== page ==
Tucked in the afterward of the second, 1982 edition of Hubert Dreyfus and Paul Rabinow’s Michel Foucault: Beyond Structuralism and Hermeneutics, we find an important, but little-known essay by Foucault himself titled “The Subject and Power.” Here, the French theorist offers what he construes as a summary of his life’s work: spanning 1961’s Madness and Civilization up to his three-volume, unfinished History of Sexuality, still in progress at the time of his death in 1984. He begins by telling us that he has not been, primarily, concerned with power, despite the word’s appearance in his essay’s title, its arguments, and in nearly everything else he has written. Instead, he has sought to discover the “modes of objectification which transform human beings into subjects.”
This distinction may seem abstruse, a needlessly wordy matter of semantics. It is not so for Foucault. In key critical difference lies the originality of his project, in all its various stages of development. “Power,” as an abstraction, an objective relation of dominance, is static and conceptual, the image of a tyrant on a coin, of Thomas Hobbes’ Leviathan seated on his throne.
Subjection, subjectification, objectivizing, individualizing, on the other hand—critical terms in Foucault’s vocabulary—are active processes, disciplines and practices, relationships between individuals and institutions that determine the character of both. These relationships can be located in history, as Foucault does in example after example, and they can also be critically studied in the present, and thus, perhaps, resisted and changed in what he terms “anarchistic struggles.”
Foucault calls for a “new economy of power relations,” and a critical theory that takes “forms of resistance against different forms of power as a starting point.” For example, in approaching the carceral state, we must examine the processes that divide “the criminals and the ‘good boys,’” processes that function independently of reason. How is it that a system can create classes of people who belong in cages and people who don’t, when the standard rational justification—the protection of society from violence—fails spectacularly to apply in millions of cases? From such excesses, Foucault writes, come two “’diseases of power’—fascism and Stalinism.” Despite the “inner madness” of these “pathological forms” of state power, “they used to a large extent the ideas and the devices of our political rationality.”
People come to accept that mass incarceration, or invasive medical technologies, or economic deprivation, or mass surveillance and over-policing, are necessary and rational. They do so through the agency of what Foucault calls “pastoral power,” the secularization of religious authority as integral to the Western state.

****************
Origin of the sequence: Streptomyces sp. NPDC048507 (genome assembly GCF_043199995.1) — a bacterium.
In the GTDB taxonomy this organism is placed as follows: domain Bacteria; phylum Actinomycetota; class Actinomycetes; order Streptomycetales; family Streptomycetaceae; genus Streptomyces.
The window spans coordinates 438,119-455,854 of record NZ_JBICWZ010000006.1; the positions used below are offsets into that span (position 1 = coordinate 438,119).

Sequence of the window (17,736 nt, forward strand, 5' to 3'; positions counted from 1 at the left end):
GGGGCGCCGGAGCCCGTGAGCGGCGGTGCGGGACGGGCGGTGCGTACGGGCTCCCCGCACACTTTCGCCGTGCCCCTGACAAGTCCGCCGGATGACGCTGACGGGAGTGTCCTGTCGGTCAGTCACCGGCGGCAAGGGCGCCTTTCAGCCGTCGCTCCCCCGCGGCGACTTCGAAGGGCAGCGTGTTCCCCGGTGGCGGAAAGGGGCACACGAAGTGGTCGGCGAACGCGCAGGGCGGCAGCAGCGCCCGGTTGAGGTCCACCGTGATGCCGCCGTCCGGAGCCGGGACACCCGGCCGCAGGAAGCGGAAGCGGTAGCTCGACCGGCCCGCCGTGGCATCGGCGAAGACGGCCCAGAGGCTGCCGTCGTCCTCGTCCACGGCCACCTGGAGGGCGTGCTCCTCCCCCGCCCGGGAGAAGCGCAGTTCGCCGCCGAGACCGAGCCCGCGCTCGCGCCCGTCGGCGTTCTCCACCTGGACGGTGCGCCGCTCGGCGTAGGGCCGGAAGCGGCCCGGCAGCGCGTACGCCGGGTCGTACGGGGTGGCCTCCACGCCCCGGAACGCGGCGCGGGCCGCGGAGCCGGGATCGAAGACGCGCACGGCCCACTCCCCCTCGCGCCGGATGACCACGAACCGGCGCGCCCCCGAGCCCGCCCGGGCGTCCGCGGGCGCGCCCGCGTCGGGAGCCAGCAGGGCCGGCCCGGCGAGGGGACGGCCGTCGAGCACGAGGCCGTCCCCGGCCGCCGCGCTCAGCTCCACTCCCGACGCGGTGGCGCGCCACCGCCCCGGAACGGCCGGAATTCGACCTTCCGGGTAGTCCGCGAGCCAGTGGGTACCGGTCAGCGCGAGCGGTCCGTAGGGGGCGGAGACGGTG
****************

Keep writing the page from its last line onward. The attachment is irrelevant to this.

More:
This form of power cannot be exercised without knowing the inside of people’s minds, without exploring their souls, without making them reveal their innermost secrets. It implies a knowledge of the conscience and an ability to direct it.
In the last years of Foucault’s life, he shifted his focus from institutional discourses and mechanisms—psychiatric, carceral, medical—to disciplinary practices of self-control and the governing of others by “pastoral” means. Rather than ignoring individuality, the modern state, he writes, developed “as a very sophisticated structure, in which individuals can be integrated, under one condition: that this individuality would be shaped in a new form and submitted to a set of very specific patterns.” While writing his monumental History of Sexuality, he gave a series of lectures at Berkeley that explore the modern policing of the self.
In his lectures on “Truth and Subjectivity” (1980), Foucault looks at forms of interrogation and various “truth therapies” that function as subtle forms of coercion. Foucault returned to Berkeley in 1983 and delivered the lecture “Discourse and Truth,” which explores the concept of parrhesia, the Greek term meaning “free speech,” or as he calls it, “truth-telling as an activity.” Through analysis of the tragedies of Euripides and contemporary democratic crises, he reveals the practice of speaking truth to power as a kind of tightly controlled performance. Finally, in his lecture series “The Culture of the Self,” Foucault discusses ancient and modern practices of “self care” or “the care of the self” as technologies designed to produce certain kinds of tightly bounded subjectivities.
- Four Lectures on Truth and Subjectivity (1980)
- Six Lectures on Discourse and Truth (1983)
- Three Lectures on “The Culture of the Self” (1983)
You can hear parts of these lectures above or visit our posts with full audio above. Also, over at Ubuweb, download the lectures as mp3s, and hear several earlier talks from Foucault in French, dating all the way back to 1961.
When he began his final series of talks in 1980, the philosopher was asked in an interview with the Daily Californian about the motivations for his critical examinations of power and subjectivity. His reply speaks to both his practical concern for resistance and his almost utopian belief in the limitless potential for human freedom. “No aspect of reality should be allowed to become a definitive and inhuman law for us,” Foucault says.
We have to rise up against all forms of power—but not just power in the narrow sense of the word, referring to the power of a government or of one social group over another: these are only a few particular instances of power.
Power is anything that tends to render immobile and untouchable those things that are offered to us as real, as true, as good.
Read Foucault’s statement of intent, his essay “The Subject and Power,” and learn more about his life and work in the 1993 documentary below.
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